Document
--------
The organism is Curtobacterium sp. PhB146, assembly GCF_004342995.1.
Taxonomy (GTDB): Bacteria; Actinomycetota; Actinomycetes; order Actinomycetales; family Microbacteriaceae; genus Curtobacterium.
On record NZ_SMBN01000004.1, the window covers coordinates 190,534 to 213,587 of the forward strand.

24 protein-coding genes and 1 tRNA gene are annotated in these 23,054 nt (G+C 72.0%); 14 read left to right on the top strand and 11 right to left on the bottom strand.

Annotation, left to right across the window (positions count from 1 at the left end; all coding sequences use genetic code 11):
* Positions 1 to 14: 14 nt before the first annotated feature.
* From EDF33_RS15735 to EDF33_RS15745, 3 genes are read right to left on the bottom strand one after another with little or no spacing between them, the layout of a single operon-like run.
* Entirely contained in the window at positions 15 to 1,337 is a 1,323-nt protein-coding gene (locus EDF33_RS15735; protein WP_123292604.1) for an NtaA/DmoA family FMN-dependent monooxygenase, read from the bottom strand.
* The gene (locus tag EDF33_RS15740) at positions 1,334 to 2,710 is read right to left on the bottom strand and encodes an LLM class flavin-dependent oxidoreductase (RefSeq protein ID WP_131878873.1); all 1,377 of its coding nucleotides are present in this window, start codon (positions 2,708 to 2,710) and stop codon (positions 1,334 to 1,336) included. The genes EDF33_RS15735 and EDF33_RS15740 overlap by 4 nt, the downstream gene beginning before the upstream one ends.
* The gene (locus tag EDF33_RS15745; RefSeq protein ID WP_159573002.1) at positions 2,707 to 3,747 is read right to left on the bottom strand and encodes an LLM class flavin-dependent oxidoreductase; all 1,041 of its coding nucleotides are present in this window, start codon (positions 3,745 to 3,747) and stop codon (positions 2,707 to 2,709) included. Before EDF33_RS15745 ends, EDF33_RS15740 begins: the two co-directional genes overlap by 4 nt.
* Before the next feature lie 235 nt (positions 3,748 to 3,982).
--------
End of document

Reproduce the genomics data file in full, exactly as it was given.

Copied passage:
The organism is Curtobacterium sp. PhB146, assembly GCF_004342995.1.
Taxonomy (GTDB): Bacteria; Actinomycetota; Actinomycetes; order Actinomycetales; family Microbacteriaceae; genus Curtobacterium.
On record NZ_SMBN01000004.1, the window covers coordinates 190,534 to 213,587 of the forward strand.

24 protein-coding genes and 1 tRNA gene are annotated in these 23,054 nt (G+C 72.0%); 14 read left to right on the top strand and 11 right to left on the bottom strand.

Annotation, left to right across the window (positions count from 1 at the left end; all coding sequences use genetic code 11):
* Positions 1 to 14: 14 nt before the first annotated feature.
* From EDF33_RS15735 to EDF33_RS15745, 3 genes are read right to left on the bottom strand one after another with little or no spacing between them, the layout of a single operon-like run.
* Entirely contained in the window at positions 15 to 1,337 is a 1,323-nt protein-coding gene (locus EDF33_RS15735; protein WP_123292604.1) for an NtaA/DmoA family FMN-dependent monooxygenase, read from the bottom strand.
* The gene (locus tag EDF33_RS15740) at positions 1,334 to 2,710 is read right to left on the bottom strand and encodes an LLM class flavin-dependent oxidoreductase (RefSeq protein ID WP_131878873.1); all 1,377 of its coding nucleotides are present in this window, start codon (positions 2,708 to 2,710) and stop codon (positions 1,334 to 1,336) included. The genes EDF33_RS15735 and EDF33_RS15740 overlap by 4 nt, the downstream gene beginning before the upstream one ends.
* The gene (locus tag EDF33_RS15745; RefSeq protein ID WP_159573002.1) at positions 2,707 to 3,747 is read right to left on the bottom strand and encodes an LLM class flavin-dependent oxidoreductase; all 1,041 of its coding nucleotides are present in this window, start codon (positions 3,745 to 3,747) and stop codon (positions 2,707 to 2,709) included. Before EDF33_RS15745 ends, EDF33_RS15740 begins: the two co-directional genes overlap by 4 nt.
* Before the next feature lie 235 nt (positions 3,748 to 3,982).